The 6 relaxing kitchen colors you should be using for calming schemes, according to designers

Create a sense of zen in your kitchen with these designer-approved relaxing colors – from calming greens to dreamy blues

Blue kitchen and island with white countertop, oak bar stools and sculptural cooker hood
(Image credit: Chad Mellon. Design by Lindye Galloway)

We often talk about curating calm in certain, more intimate spaces within the home, like bedrooms and bathrooms – but has it ever occurred to you that your kitchen could be a source of relaxation, too? 

For anyone with a busy household (or an intense dislike of cooking), that might feel like a far-off dream. But as kitchen ideas go, the designers we spoke to for this piece all agree that creating a restful kitchen is important – and it can be as simple a task as choosing the right relaxing color scheme. We asked the experts to share their favorite shades – read on for their ideas.

Headshot of Ellen Finch
Ellen Finch

Ellen is Livingetc's print editor, and an experienced interiors journalist. For this piece, she spoke to interior designers and color experts to get their ideas for relaxing kitchen color schemes that help bring a sense of calm to this busy heart of the home.

Relaxing kitchen colors for a calming space

To achieve a restful scheme, it's all about curating a sense of balance, as Californian interior designer Sarah Rosenhaus explains. 'If you're painting your walls, select a cabinet finish that is more neutral to complement the color, keep the counters and backsplash understated or select a paint color that picks up on the tones in your marble slab,' she says. 

'When painting cabinets, choose a shade of white for the walls that will complement and allow your cabinets to shine. We love a heavily veined marble, such as Calacutta Viola, with a painted cabinet that picks up on the tones in the marble.'

So, what are the best relaxing kitchen color ideas to use in your scheme?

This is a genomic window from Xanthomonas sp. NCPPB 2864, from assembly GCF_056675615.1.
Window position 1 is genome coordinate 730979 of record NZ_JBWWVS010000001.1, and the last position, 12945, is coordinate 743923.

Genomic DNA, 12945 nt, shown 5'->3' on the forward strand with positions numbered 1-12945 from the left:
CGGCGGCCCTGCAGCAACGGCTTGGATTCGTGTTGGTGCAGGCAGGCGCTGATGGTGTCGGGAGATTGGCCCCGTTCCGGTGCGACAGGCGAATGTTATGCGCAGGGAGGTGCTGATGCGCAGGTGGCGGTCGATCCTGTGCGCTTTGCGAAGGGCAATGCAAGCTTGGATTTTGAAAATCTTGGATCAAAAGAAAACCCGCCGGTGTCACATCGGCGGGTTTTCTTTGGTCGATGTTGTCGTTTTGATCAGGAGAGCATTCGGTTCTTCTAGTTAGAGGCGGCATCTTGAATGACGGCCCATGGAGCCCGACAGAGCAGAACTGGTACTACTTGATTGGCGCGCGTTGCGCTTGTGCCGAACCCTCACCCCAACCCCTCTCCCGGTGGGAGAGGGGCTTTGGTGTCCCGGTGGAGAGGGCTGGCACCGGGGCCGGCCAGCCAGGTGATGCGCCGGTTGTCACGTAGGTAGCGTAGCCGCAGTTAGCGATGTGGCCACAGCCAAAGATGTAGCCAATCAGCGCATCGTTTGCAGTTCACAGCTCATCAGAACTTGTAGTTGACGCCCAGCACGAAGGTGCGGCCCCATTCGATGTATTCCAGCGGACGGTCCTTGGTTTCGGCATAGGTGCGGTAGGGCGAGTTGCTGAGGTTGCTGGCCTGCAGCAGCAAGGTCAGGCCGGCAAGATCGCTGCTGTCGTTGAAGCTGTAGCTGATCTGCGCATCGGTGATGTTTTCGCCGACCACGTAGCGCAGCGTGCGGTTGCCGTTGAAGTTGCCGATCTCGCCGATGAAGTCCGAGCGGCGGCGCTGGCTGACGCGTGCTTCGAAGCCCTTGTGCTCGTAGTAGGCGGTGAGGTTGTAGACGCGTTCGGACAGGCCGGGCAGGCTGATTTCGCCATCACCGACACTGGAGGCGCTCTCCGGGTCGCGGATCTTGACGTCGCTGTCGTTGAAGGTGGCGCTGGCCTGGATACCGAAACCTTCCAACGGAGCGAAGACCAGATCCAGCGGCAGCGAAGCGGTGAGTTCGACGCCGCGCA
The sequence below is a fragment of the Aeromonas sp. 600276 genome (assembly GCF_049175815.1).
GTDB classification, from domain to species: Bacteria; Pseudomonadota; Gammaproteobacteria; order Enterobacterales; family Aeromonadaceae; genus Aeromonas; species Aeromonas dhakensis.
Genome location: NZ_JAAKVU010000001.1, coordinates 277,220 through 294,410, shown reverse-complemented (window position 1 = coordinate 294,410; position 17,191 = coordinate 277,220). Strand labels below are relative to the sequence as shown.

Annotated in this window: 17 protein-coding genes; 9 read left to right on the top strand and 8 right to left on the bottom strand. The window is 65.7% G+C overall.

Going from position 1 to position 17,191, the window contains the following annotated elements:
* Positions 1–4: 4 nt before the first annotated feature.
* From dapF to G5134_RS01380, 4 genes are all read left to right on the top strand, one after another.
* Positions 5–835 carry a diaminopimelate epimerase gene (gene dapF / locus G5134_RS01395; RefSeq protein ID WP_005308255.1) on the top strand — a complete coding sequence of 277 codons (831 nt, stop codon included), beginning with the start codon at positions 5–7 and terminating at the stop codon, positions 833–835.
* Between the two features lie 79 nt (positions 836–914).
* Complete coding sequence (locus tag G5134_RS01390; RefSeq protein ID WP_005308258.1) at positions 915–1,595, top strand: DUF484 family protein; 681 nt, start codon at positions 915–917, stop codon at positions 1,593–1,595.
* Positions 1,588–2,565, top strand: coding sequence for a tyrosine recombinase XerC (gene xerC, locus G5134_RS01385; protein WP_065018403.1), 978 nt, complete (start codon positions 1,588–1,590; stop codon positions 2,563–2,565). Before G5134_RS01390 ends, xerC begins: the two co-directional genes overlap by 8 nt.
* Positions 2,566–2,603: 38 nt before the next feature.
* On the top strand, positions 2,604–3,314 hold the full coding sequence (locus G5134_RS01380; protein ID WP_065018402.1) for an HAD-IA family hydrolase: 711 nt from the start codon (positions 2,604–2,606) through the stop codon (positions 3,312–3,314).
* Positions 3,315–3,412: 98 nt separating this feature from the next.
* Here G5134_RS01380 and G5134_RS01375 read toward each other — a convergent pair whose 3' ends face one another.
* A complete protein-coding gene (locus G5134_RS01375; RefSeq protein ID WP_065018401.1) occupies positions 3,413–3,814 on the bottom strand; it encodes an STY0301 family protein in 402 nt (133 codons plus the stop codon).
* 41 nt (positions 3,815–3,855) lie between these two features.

1. Natural greens

Green Shaker-style kitchen with black range cooker and dark wood floorboards

(Image credit: Jenifer McNeil Baker. Design by Maestri Studio)

Green's association with nature might go some way to explain why this shade is relaxing – it was one of the top colors recommended by the designers we spoke to. As this kitchen by Maestri Studio shows, it's also versatile – it sits comfortably next to lighter and darker shades, bringing balance to the space. 

But which green kitchen ideas work best? 'Shades of sage and olive green are grounding and relaxing,' says Christy Spearman of Atlanta-based Duffy Scott Interiors. 'One of our favorite colors to use in the kitchen is Dried Thyme from Sherwin Williams.'

'We can look to classic greens – a timeless option for most cabinetry – as one of the best colors for exuding calm,' says Patrick O'Donnell, color expert and Farrow & Ball ambassador. 'Look for something that has a deeper shade, like Duck Green, and temper the weight of this with a gentle pastel to bring softness. Or try flipping this look with walls in a fresh, verdant green like Calke Green and keep cabinetry simple and clean with a classic white.'

2. Pared-down pinks

Pastel pink Shaker-style kitchen with black countertop and blue backsplash

(Image credit: Farrow & Ball)

The design world's love for pink shows no sign of abating, but in the kitchen, your best choice for a relaxing scheme is to opt for warm, subtle and grounded tones. To make a pastel kitchen feel fresh, pair it with an unexpected match – like the mix of Farrow & Ball painted cabinets and sky blue backsplash in the space above.